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Research results on gender-based violence in schools in Serbia

Minister of Education Srdjan Verbic, UNICEF Serbia Representative Michel Saint-Lot, researcher Dasa Duhacek
© Ana Dokucevic/Medija centar Beograd
From left to right: Minister of Education Srdjan Verbic, UNICEF Serbia Representative Michel Saint-Lot, researcher Dasa Duhacek

Belgrade, 5 June 2014 – UNICEF, the Ministry of Education, Science and Technological Development presented research results about attitudes, values, experiences and awareness related to distribution, characteristics and consequences of sexual and gender-based violence among and against pupils (girls and boys) in primary and secondary schools in Serbia.  The aim of the research was to investigate and suggest good practice prevention capacities and prevention opportunities, particularly related to sexual and gender-based violence.

The research was conducted in November and December of 2013, among 11.656 boys and 10.708 girls, 721 male teachers and 1816 female teachers and 81 expert staff members in 50 schools throughout Serbia. The first preliminary results have revealed widespread discriminatory attitudes among pupils, largely boys, when it comes to gender and gender-based violence.  While exposure to sexual and gender-based violence varies between boys and girls depending on the type of violence, the research clearly indicates, through the answers of those children that report gender-based violence, that boys are more frequent perpetrators of sexual and gender-based violence against girls, as well as against other boys.

“The Ministry of Education, Science and Technological Development and UNICEF have taken steps to “engender” our existing violence prevention programmes in schools. As part of a UN Joint Programme on Preventing Violence against Women, we have worked in partnership with the Institute of Psychology, the Centre for Gender Studies, schools and NGOs to address gender roles and gender-based violence through conducting research and introducing new school programmes and youth-led community activities”, emphasized Michel Saint-Lot, UNICEF Representative in Serbia.

“Apart from an all-encompassing systemic approach to this topic, it is necessary, through education, to increase the sensitivity of professionals who work in schools, in order for them to be able to recognise gender-based content in teaching materials, but also in order for them to recognize their own prejudices.  All the adults in this process carry a significant part of the responsibility and through our own examples pass on some of the values and perspectives to students, and so it is necessary that in our work we apply the principles of gender equality and equal opportunity for everyone”, stated Minister Verbic.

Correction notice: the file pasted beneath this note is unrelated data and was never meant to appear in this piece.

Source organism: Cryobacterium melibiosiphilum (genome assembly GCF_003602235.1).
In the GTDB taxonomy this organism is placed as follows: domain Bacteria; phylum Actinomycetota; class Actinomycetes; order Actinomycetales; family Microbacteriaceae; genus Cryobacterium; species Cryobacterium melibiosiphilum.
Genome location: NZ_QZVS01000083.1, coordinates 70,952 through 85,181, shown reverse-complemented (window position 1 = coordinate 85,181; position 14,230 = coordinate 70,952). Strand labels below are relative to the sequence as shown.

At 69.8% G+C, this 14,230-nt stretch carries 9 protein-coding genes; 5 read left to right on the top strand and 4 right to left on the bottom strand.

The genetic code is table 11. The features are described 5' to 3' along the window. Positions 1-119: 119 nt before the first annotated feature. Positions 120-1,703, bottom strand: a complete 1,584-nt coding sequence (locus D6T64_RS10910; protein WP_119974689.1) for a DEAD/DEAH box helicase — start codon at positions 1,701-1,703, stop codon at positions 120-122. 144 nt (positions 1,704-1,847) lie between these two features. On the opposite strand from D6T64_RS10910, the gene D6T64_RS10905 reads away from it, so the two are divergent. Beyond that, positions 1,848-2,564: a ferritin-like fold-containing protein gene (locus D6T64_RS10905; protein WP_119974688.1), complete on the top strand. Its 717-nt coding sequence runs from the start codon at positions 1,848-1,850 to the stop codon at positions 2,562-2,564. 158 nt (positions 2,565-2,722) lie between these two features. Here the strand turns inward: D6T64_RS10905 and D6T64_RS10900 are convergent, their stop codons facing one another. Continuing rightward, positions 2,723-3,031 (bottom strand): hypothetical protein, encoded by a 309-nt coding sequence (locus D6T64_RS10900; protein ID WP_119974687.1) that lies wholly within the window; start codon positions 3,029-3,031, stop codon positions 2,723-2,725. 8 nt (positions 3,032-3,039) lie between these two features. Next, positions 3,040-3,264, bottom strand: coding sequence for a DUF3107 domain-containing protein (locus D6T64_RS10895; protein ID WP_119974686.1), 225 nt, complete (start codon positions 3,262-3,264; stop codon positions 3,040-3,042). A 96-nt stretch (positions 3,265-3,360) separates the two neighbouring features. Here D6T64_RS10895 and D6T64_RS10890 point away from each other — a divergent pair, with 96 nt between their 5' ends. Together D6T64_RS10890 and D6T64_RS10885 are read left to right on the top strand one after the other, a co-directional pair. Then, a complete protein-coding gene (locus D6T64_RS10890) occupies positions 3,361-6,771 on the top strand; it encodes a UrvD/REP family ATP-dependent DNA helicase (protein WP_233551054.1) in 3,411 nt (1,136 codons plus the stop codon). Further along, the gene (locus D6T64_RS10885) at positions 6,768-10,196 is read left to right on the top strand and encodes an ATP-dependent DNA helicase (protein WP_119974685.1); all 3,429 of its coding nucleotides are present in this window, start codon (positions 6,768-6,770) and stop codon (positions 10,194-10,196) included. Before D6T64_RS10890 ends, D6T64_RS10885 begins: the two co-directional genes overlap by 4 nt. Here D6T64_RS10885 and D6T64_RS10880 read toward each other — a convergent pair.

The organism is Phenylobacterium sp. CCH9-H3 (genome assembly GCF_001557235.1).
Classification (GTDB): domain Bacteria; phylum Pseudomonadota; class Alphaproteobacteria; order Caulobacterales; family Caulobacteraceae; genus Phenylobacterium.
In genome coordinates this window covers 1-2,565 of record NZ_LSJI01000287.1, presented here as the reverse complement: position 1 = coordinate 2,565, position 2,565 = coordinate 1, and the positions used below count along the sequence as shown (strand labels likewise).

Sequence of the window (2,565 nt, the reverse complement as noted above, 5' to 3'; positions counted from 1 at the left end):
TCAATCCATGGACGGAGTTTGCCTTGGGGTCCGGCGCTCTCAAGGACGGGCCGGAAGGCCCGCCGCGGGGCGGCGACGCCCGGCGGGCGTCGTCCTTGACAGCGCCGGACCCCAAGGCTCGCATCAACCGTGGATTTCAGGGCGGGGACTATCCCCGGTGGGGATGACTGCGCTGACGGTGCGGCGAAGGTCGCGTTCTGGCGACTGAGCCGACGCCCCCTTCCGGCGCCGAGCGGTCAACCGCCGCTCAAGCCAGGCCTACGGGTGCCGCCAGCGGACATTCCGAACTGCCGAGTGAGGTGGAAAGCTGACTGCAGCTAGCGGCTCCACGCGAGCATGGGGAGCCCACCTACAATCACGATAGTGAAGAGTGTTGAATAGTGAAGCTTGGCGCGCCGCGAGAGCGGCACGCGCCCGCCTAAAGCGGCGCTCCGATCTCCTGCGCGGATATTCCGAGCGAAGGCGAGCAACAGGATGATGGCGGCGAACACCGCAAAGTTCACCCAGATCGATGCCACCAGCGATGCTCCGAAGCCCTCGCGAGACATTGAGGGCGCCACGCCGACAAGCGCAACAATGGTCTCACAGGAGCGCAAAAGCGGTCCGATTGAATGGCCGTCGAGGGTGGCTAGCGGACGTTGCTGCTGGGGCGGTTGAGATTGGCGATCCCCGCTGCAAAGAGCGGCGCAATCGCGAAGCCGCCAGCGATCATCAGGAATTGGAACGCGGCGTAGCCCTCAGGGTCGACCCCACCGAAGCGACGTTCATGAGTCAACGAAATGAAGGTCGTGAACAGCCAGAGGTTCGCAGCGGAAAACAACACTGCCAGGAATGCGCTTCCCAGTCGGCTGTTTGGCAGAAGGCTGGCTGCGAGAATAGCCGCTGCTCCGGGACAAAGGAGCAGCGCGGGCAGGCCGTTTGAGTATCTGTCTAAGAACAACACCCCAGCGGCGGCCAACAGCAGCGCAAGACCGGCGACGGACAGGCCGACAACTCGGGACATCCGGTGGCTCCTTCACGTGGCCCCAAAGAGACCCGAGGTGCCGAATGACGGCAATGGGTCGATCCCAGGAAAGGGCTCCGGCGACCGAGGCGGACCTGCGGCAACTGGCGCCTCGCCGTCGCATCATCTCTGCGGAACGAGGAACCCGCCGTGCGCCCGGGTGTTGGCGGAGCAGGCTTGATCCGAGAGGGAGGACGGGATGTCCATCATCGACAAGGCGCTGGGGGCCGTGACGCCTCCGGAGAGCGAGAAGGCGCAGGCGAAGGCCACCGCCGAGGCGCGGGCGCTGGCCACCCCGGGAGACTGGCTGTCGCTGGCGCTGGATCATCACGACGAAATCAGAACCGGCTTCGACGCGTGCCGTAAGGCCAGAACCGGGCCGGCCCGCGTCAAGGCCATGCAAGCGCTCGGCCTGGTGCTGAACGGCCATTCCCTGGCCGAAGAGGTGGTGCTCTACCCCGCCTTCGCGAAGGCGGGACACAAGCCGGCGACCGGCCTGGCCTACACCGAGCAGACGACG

“Even though these are preliminary results, this research has unequivocally shown and documented that gender-based violence exists in primary and secondary schools in Serbia.  Results have shown that 69% of boys and girls in primary schools and 74% of high school male and female students have, at least once, experienced at least one form of gender-based violence since the start of the 2013/2014 school year”, emphasized Dasa Duhacek, Director of the Centre for Gender and Politics, at the Faculty of Political Sciences in Belgrade.

A pupil from one of the primary schools which implement the gender component of the School without Violence programme persents his experiences in the prevention of gender-based violence in his school.
© Ana Dokucevic/Medija centar Beograd
A pupil from one of the primary schools which implement the gender component of the School without Violence programme persents his experiences in the prevention of gender-based violence in his school.

The results of this research are encouraging and show that there is a need and readiness, of those employed in the education system, as well as of male and female students, to discuss this topic. 77% of boys and girls in primary schools stated that they want to discuss these issues in school, while 69% of high schools students stated the same.  75% of employees in primary schools stated that they want to take part in educational activities about some of these issues (gender roles, gender equality, and gender-based violence), while 68% of those employed in high schools stated the same.

Under the auspices of the Ministry of Education, Science and Technological Development and in cooperation with UNICEF, the research was conducted by the Institute of Psychology of the Faculty of Philosophy of the University of Belgrade and the Centre for Gender Studies of the Faculty of Political Sciences of the University of Belgrade.

The research is supported through the UN Joint Programme “Integrated Response to Violence against Women” implemented by UNICEF, UNDP and UN Women and financially supported by the UN Trust Fund to End Violence against Women.

After the research was carried out, fifty schools in Serbia, which implement the gender component of the “Schools without Violence” programme, undertook educational activities about gender, gender roles and the prevention and protection of children against sexual and gender-based violence.  Students from the Milena Pavlovic Barili Primary School presented their experiences and planned activities in the prevention of gender-based violence in their school.

» Preliminary research results on gender-based violence in schools [PDF]

 

 
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